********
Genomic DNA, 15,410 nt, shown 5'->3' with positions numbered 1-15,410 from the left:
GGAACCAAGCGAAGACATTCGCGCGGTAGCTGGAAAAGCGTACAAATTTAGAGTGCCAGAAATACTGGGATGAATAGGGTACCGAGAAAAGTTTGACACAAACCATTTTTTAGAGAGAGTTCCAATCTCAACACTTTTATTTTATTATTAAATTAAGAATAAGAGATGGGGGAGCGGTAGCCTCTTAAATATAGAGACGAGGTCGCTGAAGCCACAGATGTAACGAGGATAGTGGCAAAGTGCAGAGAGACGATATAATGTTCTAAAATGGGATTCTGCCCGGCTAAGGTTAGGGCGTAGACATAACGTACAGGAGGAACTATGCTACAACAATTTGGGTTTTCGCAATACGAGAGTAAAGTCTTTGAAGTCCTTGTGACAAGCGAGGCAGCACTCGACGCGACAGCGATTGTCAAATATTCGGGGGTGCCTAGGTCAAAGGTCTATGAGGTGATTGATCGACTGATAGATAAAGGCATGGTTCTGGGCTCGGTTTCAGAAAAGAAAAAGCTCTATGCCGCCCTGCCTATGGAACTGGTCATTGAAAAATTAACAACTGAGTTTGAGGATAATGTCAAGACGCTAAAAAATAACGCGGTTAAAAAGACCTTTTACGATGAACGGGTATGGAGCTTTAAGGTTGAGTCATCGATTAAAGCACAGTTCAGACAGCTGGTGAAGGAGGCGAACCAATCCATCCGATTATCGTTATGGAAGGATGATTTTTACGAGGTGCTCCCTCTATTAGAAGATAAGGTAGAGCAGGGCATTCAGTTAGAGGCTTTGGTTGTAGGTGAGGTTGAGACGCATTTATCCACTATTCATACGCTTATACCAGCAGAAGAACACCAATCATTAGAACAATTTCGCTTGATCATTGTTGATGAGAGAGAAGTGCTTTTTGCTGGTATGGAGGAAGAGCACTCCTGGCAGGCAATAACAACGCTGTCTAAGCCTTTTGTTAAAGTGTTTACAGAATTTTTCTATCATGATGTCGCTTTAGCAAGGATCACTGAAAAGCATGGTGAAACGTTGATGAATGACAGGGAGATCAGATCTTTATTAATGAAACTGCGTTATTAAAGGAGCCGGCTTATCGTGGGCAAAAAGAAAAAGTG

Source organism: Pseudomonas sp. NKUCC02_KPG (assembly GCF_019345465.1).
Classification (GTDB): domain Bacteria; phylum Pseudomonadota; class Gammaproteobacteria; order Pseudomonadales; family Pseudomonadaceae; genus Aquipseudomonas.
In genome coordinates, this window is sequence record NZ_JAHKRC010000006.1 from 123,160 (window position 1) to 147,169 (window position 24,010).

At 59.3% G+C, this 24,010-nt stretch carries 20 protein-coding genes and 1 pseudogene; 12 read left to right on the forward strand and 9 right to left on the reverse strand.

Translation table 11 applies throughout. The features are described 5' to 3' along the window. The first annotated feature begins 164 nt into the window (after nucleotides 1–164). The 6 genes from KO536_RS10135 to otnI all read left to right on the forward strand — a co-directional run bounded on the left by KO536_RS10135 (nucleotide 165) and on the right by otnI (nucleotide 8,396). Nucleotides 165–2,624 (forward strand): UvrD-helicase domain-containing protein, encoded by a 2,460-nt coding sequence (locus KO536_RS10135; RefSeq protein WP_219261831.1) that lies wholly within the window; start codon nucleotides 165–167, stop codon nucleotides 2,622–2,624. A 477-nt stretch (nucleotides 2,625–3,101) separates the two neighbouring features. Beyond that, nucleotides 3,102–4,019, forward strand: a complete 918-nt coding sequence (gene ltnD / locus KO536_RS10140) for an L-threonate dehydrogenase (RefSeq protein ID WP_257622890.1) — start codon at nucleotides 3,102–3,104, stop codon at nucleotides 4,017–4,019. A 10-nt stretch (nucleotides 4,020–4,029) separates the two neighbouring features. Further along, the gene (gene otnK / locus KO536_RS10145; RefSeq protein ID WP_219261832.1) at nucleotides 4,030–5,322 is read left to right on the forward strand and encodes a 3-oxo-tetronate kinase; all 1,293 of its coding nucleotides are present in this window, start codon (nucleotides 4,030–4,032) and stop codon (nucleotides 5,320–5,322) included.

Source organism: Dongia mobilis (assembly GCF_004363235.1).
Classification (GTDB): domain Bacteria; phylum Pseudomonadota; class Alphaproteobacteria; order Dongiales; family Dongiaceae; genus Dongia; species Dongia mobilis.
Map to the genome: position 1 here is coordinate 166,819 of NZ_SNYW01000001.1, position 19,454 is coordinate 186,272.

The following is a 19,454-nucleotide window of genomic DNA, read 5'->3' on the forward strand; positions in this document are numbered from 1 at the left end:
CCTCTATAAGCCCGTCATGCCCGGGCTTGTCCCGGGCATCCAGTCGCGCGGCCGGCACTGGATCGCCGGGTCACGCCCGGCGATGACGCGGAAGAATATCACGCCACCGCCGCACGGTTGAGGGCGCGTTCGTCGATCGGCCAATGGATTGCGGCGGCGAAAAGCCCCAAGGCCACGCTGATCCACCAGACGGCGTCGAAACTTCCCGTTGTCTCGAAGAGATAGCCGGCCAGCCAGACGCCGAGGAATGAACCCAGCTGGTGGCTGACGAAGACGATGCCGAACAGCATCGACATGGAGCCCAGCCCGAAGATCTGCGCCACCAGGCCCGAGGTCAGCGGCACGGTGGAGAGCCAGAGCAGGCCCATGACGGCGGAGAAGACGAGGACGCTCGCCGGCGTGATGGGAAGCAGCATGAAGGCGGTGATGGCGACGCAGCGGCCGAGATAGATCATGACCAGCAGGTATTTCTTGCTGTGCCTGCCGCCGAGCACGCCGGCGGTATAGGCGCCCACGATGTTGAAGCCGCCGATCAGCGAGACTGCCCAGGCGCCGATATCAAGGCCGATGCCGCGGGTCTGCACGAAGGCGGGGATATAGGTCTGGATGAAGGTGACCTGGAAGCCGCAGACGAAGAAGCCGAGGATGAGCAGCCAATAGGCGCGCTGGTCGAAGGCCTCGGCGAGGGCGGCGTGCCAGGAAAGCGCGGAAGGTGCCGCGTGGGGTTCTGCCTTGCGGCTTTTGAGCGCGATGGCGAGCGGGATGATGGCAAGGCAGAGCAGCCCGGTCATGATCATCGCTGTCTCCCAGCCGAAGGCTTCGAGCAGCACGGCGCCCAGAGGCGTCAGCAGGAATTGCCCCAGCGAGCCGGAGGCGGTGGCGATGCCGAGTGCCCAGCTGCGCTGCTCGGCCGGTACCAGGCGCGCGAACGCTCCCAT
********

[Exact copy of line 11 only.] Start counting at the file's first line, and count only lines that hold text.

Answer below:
The following is a 19,454-nucleotide window of genomic DNA, read 5'->3' on the forward strand; positions in this document are numbered from 1 at the left end: